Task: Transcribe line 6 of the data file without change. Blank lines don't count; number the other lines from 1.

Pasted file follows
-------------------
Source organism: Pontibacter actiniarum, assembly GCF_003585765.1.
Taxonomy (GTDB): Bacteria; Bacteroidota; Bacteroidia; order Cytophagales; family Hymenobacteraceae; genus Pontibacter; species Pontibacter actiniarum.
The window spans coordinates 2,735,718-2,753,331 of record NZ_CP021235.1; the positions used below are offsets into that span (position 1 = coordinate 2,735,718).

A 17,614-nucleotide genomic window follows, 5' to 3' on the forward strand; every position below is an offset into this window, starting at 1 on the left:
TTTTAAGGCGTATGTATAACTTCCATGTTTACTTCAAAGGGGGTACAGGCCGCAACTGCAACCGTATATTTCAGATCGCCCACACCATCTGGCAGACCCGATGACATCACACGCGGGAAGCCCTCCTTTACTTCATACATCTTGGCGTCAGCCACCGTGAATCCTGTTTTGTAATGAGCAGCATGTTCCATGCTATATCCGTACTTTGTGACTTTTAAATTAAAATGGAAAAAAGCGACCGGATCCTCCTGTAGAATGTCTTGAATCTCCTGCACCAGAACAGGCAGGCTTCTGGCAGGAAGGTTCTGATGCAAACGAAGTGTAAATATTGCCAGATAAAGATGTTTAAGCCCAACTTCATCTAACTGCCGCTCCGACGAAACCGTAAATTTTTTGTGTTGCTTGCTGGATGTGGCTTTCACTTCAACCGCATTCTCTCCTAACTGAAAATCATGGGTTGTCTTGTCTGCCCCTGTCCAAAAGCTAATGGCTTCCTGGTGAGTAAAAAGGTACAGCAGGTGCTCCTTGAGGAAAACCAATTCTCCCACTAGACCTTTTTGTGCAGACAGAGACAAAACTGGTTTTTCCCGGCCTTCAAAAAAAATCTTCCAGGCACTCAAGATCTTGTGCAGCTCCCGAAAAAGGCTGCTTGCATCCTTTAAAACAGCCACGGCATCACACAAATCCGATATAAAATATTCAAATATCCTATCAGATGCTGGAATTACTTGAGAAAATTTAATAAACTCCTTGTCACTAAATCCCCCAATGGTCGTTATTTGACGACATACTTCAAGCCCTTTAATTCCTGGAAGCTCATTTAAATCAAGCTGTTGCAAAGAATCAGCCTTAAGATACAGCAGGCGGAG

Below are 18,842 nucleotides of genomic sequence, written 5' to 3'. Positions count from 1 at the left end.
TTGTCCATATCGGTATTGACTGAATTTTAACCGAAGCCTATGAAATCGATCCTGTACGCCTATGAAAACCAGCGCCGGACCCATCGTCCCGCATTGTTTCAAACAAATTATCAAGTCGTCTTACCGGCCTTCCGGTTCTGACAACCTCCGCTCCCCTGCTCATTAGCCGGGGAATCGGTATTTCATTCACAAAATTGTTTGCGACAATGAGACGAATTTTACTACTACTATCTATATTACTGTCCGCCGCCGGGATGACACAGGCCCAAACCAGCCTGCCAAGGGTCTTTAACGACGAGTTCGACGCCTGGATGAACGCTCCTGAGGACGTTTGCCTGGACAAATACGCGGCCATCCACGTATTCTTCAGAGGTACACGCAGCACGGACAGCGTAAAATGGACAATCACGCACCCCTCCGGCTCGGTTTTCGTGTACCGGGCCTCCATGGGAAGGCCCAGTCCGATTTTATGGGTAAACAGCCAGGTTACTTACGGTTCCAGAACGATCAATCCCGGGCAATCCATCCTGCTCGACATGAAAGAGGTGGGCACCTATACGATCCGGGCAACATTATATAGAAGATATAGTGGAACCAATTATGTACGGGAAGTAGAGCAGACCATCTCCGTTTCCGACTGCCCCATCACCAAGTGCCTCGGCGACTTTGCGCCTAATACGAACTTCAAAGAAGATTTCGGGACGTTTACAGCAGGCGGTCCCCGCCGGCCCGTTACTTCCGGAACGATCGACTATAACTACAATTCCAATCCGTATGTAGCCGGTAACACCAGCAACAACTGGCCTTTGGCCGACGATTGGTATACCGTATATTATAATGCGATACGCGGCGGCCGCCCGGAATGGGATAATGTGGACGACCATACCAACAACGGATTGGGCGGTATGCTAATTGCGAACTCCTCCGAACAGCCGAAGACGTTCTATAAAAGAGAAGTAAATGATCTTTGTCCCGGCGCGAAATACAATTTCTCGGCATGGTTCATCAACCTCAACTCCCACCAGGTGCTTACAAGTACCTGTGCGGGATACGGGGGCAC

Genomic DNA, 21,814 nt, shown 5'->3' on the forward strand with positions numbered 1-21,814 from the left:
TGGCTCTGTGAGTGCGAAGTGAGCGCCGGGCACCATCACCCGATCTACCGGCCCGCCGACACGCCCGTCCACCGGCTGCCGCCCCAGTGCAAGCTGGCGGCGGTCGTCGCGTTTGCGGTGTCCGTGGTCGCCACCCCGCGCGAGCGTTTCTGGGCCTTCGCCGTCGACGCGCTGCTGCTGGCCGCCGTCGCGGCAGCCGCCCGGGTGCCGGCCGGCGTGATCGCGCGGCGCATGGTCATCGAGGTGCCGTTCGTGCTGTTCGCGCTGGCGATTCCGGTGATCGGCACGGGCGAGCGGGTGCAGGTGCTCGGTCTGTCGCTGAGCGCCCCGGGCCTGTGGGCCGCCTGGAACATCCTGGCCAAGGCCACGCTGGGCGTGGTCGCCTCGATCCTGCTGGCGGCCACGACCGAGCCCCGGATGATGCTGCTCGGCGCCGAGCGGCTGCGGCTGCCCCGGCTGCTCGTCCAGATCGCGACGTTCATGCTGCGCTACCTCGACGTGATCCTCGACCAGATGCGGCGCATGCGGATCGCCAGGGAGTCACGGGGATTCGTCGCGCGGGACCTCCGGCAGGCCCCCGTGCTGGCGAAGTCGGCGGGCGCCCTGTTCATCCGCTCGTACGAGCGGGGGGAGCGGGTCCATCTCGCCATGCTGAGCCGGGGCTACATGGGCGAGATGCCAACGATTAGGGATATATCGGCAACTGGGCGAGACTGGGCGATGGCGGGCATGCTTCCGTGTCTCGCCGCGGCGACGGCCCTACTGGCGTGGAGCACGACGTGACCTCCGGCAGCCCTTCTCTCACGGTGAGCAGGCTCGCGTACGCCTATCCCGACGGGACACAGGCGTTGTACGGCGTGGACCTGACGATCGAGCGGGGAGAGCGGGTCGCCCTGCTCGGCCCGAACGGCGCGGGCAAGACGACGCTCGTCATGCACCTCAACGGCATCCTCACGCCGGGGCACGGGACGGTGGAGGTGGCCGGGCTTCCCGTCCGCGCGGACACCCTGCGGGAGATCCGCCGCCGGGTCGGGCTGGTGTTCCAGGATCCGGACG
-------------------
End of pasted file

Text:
Below are 18,842 nucleotides of genomic sequence, written 5' to 3'. Positions count from 1 at the left end.